Most important to me, however, was not how the technology worked, but how I would perceive its sound. The AGD amps used for the purposes of my comparison were the Audion monoblocs, while the rest of the system consisted of an AGD Andante preamplifier / streaming DAC and the Magnepan 1.7i speakers. As luck would have it, I knew his Magnepans well because I own a similar pair (older model). After much switching between amps and listening, I formed two important impressions about the Audion.
First, its bass reproduction was in a class of its own. This had nothing to do with feeling; this was concrete. Magnepan is one of my favourite brands but I’m willing to admit that bass pitch accuracy isn’t one of its speakers’ strengths. The Audion made me forget that. The bass I heard was tight and massive.
My second big impression of this class-D tube amp design (it still sounds strange to me) was its neutrality, or its seeming absence of sonic additives. In comparison, my Densen, and, as far as I remember, many of the amps I used to own, seemed to be adding something to the signal, to colour it. Colorations may be pleasant to listen to, but they inevitably dilute the sound the creators of the recording intended us to hear (imagine adding blue paint to what’s originally red paint and ending up with something closer to purple). What the Audion didn’t do was more striking than what it did. With a typical tube amp, the opposite is likely true.
I listened to a variety of recordings with the Audion, the Densen, and the Magnepans, and throughout, I was captivated by the music. At one point, as I thought, “There’s magic in that sound”, my attention snapped back to why I was there in the first place: to observe my own placebo effect. So, as the music played, I started to ask myself if I could figure out how much of the magic I was hearing was coming from the sound quality (which was undeniably excellent) and how much of it was coming from the visual aspect (which was irrefutably gorgeous). After I’d alternated several times between having my eyes open and closed while I listened, my conclusion was this: I couldn’t. Their effect was interrelated and interlaced. They both mattered.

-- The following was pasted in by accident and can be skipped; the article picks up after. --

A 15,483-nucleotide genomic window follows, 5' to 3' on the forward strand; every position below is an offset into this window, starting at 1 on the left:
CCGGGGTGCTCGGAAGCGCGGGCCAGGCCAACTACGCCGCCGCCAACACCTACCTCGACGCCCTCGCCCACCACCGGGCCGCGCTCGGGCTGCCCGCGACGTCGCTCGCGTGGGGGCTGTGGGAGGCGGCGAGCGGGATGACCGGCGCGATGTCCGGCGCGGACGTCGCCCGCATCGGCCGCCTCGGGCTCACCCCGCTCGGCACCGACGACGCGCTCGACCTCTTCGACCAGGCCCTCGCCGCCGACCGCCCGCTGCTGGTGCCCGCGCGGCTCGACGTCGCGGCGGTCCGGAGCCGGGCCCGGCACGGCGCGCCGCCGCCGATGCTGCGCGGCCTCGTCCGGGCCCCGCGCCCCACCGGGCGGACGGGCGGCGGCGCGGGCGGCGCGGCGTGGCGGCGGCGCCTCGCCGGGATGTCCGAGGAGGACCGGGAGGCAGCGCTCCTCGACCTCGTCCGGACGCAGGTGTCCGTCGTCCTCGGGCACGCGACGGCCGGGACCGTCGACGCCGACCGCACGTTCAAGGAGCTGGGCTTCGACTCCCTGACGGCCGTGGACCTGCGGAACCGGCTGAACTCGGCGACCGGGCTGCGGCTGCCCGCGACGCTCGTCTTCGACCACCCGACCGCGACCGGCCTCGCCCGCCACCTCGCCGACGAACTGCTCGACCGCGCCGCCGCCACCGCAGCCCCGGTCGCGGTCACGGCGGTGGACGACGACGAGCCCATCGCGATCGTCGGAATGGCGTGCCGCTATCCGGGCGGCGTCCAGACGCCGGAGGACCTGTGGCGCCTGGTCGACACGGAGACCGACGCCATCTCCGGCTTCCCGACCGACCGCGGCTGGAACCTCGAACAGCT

To which I’ll add a confession: I used to think I was unimpressionable. I thought I was above all that placebo stuff and immune to the lures of anything other than the sound quality. Now, I’m convinced the look of those transistor tubes made a difference in how I heard the music, and how it made me feel. I’ll even add that the scenic drive I’d enjoyed on the way to Alberto’s home in Rancho Palos Verde, CA, might have made a difference. The stunning ocean view opened my heart to inspirations and possibilities even before I arrived at his house.
So yes, I may be prone to some placebo effect, maybe just like the next guy. Then again, a placebo can seem just as real as the Pacific Ocean’s cobalt blue colour.